Arts

The Nottingham New Theatre’s Freshers’ Fringe Review

Another new year brings another exciting dramatic venture to the University via the Nottingham New Theatre’s Freshers’ Fringe which burst with colourful vivacity onto the scene last night in a true celebration of all things theatrical. The Nottingham New Theatre’s first show proved a successful start to the season with entertaining performances of scenes taken from some best-loved plays and programmes of the television and stage repertoire.  Constantly switching between an eclectic mix of the banal, the subtle and the serious, the Freshers’ skits weaved together to provide an entertaining evening for all those involved –in the audience, on the stage and behind it.

The sheer variety of the Freshers’ sketches played testament to the skill, creativity and imagination of the actors and directors behind each performance. Bite-size sketches of comedy, horror and tragedy provided lively interpretations of playwrights and comedians sampled from the interminable spectrum of British performance. The Freshers’ Fringe this year for example featured comedy from Oscar Wilde’s The Importance of Being Earnest, Monty Python’s The Argument Clinic and Peter Sellers’ Inspector Clouseau and his infamous nemesis the Pink Panther, with much unexpected laugh-out-loud absurdities in-between.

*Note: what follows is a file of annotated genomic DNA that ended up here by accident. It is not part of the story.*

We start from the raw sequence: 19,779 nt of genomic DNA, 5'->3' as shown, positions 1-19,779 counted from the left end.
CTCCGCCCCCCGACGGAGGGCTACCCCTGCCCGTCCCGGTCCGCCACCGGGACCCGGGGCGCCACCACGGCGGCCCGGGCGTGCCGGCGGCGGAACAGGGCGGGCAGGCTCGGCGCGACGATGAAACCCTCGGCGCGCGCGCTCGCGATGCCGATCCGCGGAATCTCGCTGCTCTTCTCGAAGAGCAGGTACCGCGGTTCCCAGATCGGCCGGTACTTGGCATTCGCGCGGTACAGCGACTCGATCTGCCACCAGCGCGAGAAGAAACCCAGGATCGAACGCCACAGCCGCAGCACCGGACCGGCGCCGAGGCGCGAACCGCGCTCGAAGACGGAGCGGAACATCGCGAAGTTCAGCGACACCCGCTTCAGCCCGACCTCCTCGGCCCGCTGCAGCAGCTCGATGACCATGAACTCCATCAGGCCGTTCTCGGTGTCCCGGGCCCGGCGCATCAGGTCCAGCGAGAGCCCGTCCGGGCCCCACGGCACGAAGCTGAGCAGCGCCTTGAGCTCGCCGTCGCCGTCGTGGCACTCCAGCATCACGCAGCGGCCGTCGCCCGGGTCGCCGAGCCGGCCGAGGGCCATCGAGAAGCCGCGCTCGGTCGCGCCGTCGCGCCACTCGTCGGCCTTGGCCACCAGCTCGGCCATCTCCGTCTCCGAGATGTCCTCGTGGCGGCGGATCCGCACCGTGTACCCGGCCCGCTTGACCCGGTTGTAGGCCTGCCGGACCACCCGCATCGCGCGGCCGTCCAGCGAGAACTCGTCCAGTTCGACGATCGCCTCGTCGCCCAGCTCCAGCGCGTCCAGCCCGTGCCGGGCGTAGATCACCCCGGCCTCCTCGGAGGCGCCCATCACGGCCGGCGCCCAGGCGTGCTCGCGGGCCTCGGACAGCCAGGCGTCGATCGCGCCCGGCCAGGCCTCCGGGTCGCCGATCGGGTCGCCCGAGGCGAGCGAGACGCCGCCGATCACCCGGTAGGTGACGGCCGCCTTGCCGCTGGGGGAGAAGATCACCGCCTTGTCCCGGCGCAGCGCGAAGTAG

Eleanor Porter’s Lady Bracknell (above) proved one of the most entertaining characters of the night, alongside the Progression of a Mad Hatter, directed by Ben Williamson and the sketch a Death of a Lord which proved fantastic in their hilarity. Freshers’ Fringe’s comedic offerings were all highly entertaining. As comedy acting, they say, is perhaps the most difficult of all, the sketches performed where always well-timed, well-acted and most importantly, seemed as fun for those performing as for those laughing in the audience below.

The Fringe’s success also came in its variety. Interspersed alongside were the more serious elements of the sketches which became more than just dramatic intervals between each comedic section. Each drama took on a shape and form of its own, with the physically dynamic Reminders vividly different to, amongst others, Dennis Potter’s Blue Remembered Hills directed by Eloise Hyde. Each sketch cleverly portrayed their emotive content with style and skill; effective costume in Blue Remembered Hills (below), simplicity in Poems and interesting stylistic additions from director Will Warren in Waves the Waves.

The Woman in Black featuring Emily Gutts and Kate Chesterfield opened the Fringe with an interesting and often overlooked section of the play, exploring performance and story telling, a message which remunerated throughout the Fringe with so many different sketches providing so much entertainment for the audience. There are still many more sketches from last night which remain unmentioned, proving just how many students were involved in the show and how many sketches were on offer.

Each was thoughtfully directed, the work and effort put in by backstage and onstage performers did not go unnoticed, or uncelebrated. The show in all its vibrant, exciting diversity became a celebration of every shade of drama. The difficult task of interweaving tragedy and comedy was executed with style and success, and it appears the Nottingham New Theatre is well and truly back on campus!

Katie Angus

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